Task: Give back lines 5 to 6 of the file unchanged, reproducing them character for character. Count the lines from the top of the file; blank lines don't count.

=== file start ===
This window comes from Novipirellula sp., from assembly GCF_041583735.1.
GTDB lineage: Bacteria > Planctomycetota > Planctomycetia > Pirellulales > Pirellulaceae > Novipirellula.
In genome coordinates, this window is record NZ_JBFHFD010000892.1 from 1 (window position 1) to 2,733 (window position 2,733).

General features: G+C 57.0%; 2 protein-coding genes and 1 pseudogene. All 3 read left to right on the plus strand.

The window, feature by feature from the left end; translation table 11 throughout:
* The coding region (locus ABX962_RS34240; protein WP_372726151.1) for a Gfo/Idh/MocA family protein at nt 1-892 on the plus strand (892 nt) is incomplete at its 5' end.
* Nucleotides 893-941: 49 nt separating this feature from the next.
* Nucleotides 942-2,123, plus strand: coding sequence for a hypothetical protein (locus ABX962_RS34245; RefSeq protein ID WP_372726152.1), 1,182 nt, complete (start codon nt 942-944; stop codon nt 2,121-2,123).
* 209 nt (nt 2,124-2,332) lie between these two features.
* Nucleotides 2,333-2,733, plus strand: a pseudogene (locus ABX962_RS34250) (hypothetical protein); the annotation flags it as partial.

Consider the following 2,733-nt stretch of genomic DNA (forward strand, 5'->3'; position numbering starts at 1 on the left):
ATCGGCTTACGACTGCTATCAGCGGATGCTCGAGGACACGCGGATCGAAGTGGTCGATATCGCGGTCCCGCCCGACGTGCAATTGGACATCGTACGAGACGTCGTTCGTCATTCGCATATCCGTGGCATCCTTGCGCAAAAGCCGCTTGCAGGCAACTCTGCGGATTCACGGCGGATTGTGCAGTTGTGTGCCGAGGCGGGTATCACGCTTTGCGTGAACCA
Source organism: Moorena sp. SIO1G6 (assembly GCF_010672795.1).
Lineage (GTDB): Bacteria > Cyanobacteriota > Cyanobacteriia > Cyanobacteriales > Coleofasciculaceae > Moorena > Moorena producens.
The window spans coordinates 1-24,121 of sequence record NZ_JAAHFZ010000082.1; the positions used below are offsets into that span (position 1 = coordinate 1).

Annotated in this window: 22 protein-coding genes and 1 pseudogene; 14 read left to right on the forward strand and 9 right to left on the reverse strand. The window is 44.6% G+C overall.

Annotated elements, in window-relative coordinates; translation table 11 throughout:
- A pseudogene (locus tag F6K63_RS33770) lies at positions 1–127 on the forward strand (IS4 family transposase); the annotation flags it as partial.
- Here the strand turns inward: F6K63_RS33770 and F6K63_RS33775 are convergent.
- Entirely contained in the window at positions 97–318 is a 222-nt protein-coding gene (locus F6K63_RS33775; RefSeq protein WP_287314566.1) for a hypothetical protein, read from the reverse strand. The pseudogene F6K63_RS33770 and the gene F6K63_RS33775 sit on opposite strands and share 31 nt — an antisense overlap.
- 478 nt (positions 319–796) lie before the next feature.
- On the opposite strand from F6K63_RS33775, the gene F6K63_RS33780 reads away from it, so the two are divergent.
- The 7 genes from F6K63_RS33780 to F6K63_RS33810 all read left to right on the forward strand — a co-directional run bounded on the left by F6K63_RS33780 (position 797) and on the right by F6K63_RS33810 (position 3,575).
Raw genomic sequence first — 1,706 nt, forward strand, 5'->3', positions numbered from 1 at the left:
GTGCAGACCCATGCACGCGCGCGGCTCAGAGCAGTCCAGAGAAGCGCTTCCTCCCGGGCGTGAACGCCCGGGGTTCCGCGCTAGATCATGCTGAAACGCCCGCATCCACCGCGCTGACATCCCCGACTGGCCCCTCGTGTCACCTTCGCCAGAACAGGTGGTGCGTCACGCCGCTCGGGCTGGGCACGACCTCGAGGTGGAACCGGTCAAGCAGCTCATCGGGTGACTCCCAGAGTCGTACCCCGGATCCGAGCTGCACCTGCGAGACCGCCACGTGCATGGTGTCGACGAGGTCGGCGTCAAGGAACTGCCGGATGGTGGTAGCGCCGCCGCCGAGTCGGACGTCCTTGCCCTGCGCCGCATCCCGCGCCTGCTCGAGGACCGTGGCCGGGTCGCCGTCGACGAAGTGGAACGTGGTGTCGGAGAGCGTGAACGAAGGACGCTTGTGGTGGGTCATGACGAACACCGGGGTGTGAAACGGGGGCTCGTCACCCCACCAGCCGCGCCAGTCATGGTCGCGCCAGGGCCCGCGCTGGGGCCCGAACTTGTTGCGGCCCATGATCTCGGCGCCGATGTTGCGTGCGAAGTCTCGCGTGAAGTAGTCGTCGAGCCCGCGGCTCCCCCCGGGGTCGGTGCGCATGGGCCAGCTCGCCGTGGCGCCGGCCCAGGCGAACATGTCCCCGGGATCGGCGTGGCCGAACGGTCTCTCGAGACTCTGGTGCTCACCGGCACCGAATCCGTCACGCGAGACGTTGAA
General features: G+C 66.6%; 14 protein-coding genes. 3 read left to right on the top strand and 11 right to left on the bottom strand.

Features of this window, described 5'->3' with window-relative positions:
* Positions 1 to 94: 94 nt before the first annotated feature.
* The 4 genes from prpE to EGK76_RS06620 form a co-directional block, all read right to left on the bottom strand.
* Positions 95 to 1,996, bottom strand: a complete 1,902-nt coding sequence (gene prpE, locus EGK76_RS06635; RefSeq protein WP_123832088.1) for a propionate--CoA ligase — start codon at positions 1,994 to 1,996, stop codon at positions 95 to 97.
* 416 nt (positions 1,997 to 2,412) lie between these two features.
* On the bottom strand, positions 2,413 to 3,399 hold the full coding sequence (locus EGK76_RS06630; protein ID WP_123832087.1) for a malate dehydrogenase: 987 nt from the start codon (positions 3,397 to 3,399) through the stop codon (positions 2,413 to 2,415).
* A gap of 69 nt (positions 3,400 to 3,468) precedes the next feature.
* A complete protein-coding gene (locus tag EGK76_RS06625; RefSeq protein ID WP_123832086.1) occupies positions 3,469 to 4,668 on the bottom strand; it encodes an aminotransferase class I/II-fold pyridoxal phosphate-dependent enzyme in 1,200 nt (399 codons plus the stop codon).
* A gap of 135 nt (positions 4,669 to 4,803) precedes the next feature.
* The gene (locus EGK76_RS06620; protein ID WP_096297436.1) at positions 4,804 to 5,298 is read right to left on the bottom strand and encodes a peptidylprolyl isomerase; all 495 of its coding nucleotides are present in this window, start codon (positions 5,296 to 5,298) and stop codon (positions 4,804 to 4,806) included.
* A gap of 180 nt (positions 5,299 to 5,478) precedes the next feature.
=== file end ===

The window, feature by feature from the left end; translation table 11 throughout:
* The coding region (locus ABX962_RS34240; protein WP_372726151.1) for a Gfo/Idh/MocA family protein at nt 1-892 on the plus strand (892 nt) is incomplete at its 5' end.